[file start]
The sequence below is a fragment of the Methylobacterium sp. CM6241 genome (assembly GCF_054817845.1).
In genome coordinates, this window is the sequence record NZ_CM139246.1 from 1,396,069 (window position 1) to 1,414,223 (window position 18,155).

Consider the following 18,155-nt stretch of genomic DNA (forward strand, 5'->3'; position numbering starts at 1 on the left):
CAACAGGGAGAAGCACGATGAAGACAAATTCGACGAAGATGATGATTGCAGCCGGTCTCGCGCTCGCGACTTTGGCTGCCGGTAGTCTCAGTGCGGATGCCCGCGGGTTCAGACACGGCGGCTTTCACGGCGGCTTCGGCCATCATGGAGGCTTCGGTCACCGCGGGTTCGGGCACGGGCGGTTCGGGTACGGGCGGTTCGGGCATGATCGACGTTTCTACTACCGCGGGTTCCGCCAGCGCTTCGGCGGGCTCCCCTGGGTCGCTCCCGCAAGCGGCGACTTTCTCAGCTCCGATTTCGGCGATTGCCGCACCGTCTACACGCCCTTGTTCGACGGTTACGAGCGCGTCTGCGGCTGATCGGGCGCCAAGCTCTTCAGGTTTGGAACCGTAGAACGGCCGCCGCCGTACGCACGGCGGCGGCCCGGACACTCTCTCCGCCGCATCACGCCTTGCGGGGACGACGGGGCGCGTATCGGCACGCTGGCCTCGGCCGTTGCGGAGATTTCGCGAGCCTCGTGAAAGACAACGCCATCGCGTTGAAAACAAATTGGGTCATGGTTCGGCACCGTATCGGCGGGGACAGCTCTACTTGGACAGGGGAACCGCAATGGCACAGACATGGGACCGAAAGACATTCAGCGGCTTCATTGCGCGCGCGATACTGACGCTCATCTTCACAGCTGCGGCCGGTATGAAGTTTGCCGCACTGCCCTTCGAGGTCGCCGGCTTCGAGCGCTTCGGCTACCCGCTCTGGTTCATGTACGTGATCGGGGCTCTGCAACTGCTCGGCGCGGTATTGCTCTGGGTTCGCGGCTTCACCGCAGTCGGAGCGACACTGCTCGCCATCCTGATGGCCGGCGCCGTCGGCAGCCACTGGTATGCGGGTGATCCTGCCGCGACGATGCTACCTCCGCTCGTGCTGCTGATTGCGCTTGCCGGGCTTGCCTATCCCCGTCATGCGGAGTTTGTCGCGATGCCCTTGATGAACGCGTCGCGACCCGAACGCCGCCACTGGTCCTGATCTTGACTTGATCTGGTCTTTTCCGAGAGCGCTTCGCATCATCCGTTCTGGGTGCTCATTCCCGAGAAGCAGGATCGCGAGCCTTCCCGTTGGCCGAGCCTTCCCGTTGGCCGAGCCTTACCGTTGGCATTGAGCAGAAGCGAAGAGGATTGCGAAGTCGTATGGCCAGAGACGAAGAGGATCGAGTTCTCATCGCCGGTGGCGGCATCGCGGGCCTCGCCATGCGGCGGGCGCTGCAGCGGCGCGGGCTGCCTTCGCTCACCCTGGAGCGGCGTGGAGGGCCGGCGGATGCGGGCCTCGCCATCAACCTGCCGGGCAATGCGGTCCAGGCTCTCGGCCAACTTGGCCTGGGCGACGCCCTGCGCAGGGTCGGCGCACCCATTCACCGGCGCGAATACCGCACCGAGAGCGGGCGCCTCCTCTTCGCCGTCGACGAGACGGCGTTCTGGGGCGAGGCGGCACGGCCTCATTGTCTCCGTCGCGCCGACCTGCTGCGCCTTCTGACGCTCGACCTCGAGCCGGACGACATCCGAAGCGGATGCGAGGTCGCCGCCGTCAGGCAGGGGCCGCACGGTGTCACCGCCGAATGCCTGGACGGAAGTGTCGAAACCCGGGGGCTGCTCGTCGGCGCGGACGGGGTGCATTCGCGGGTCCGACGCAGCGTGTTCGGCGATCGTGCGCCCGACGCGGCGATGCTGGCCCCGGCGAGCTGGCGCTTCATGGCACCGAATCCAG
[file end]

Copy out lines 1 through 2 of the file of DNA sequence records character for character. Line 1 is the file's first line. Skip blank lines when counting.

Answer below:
The sequence below is a fragment of the Methylobacterium sp. CM6241 genome (assembly GCF_054817845.1).
In genome coordinates, this window is the sequence record NZ_CM139246.1 from 1,396,069 (window position 1) to 1,414,223 (window position 18,155).